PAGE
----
Let’s take each point in turn. It seems very plain that the bar set for CMOs is really low in the matching process. To make matters worse, passing the 50% mark is almost guaranteed using the scoring rubric set by the ASD. The ASD used a four point Likert scale to measure if the CMO was meeting expectations. Each level of measurement was given a score from 1 to 4 (except Demonstration of Community Outreach, which receives a score of 3, 6, 9, 12); the scored are then added up and divided by the total to provide an average percentage. First and foremost, the 1 to 4 scale is problematic because even if a CMO fails to meet the standard of any measure by a NAC member, they still score 25%. These free points set the floor high enough that it tells a CMO that they only have to strive for 25 percentage points in order to pass. In theory, if every NAC member thought the CMO “partially met the standard” then the CMO would be matched with a school. With most scores hovering in the 50s, that’s exactly what happened.

The floor is so high and the ceiling is so low, it makes it very difficult for a CMO to not match with a school. The scoring mechanism for the NAC rubrics is blatantly biased in favor of matches and takeovers. Furthermore, the glaringly low expectations for CMOs in this process stands completely against the rhetoric of high expectations espoused by the ASD, most recently by Chris Barbic himself. It’s hypocritical to the standards held to the schools slated for takeover, which requires a TVAAS 4 or 5 from schools on the priority list. Take Raleigh-Egypt Middle School, which scored a TVAAS of 3 this year with a TVAAS of 5 last year, which is now in the hands of Scholar Academies, which partially met expectations with a score of 54.17%. That’s absurd, but it doesn’t end there.

The sheer amount of redactions is shocking. The most appalling is Green Dot’s rubric for Kirby Middle, where several individual scores were erased and at least two whole rubrics were taken out of consideration. However, if you look at the rubrics yourself, you see that this NAC was very thorough, their reasoning is sound, and they substantiated their arguments with evidence. Take for example this apparently redacted assessment for Green Dot partially meeting the standard for community engagement:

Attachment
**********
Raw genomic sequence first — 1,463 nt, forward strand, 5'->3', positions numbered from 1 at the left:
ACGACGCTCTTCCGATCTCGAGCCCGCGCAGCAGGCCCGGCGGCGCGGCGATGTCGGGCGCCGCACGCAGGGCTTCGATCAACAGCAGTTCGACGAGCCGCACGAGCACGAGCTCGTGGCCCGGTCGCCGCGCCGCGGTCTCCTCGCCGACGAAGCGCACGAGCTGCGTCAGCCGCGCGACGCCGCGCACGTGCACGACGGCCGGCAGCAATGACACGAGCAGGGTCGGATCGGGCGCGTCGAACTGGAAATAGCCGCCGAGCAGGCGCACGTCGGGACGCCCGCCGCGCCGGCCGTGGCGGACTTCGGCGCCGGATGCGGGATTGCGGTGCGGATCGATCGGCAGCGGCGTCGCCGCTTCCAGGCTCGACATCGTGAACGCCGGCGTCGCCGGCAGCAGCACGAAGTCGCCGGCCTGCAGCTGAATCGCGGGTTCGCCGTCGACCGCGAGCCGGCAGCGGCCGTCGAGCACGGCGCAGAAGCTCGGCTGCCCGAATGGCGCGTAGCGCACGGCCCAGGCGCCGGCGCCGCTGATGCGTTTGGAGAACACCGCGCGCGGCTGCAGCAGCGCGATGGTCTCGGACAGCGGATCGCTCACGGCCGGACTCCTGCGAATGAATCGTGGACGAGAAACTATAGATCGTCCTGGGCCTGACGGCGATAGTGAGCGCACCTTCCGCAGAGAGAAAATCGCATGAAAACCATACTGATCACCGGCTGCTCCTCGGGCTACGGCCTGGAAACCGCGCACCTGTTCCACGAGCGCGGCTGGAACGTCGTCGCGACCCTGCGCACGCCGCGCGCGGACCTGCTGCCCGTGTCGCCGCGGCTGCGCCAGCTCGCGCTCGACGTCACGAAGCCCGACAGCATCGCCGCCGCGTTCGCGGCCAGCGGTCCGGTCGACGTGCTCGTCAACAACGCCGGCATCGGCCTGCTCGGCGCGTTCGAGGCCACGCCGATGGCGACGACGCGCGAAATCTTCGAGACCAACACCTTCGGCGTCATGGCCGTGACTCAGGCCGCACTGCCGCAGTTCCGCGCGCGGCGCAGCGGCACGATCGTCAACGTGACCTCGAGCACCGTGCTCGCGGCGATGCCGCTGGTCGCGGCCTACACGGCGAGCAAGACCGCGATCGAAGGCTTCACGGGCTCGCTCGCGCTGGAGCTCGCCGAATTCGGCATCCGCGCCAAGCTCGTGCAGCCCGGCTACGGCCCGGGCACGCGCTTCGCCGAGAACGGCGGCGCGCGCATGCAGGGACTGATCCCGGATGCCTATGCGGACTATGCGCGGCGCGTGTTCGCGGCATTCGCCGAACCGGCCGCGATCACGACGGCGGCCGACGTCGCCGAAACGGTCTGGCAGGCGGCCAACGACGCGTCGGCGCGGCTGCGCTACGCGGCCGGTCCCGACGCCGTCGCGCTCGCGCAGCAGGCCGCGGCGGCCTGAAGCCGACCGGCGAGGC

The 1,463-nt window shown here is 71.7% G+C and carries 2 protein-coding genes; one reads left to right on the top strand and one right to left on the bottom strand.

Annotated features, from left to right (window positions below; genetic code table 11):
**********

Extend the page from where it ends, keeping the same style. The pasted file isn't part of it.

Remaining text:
The application demonstrated plans for parent engagement but the operator presentation of how parents are involved in the school was not convincing. When asked about engaging parents at the level required to made (sic) significant cultural changes, the operator was not able to give a strong plan of action.

The NAC member then provides a long list of concerns about community engagement with references to documentation and examples of personal experience. And would it be a surprise that the redacted scores appear to be 1s and 2s rather than 3s and 4s? Consider this assessment of “meeting, with reservations” with a rationale of “Operator understands necessary interventions for the student population. Green Dot has shown academic success at Fairley” with the strengths being “As stated they are the leaders in the school turnaround. They have demonstrated success rates in schools not only in Memphis but other cities.” With Fairley’s composite TVAAS of 2 last year, I disagree.

A Second Look

So there are two major issues with the NAC rubric scores. First, there is the low bar set for CMOs. Second, the redactions on the NAC scores appear inconsistent and biased toward high scores, ensuring that a CMO matches. So I decided to recalculate the rubric scores. I first make “not meeting expectations quantifiably unacceptable by recalculating the scores without the free points while keeping the passing score at the ASD’s 50% mark. Second, I analyzed the final NAC averages using the redacted scores. Finally, combine the former to methods to see where the NAC scores stand. All data came directly from the individual rubrics and scoring sheets provided by the ASD.

ASD 2

In order to the account for the roughly free 25 percentage embedded in the measurement tool of the NAC rubrics, I simply changed the scale from 1 to 4 to 0 to 3. In essence, CMOs are awarded no points for “not meeting expectations.” If CMOs surpass the 50% mark, simply put, this would put the aggregate score must be somewhere between “meeting expectations with reservations” and “partially meets the standard.” Even with the ASD’s redacted score, the results are not promising. Caldwell-Gutherie is the only school matched with 80.79 percent. Kirby has 48.98%, Hillcrest has 34.52%, Raleigh-Egypt Middle has 38.33 percent, 29.39%. It’s apparent that a buffer of about 25 percentage point drastically changes the outcome.

ASD 3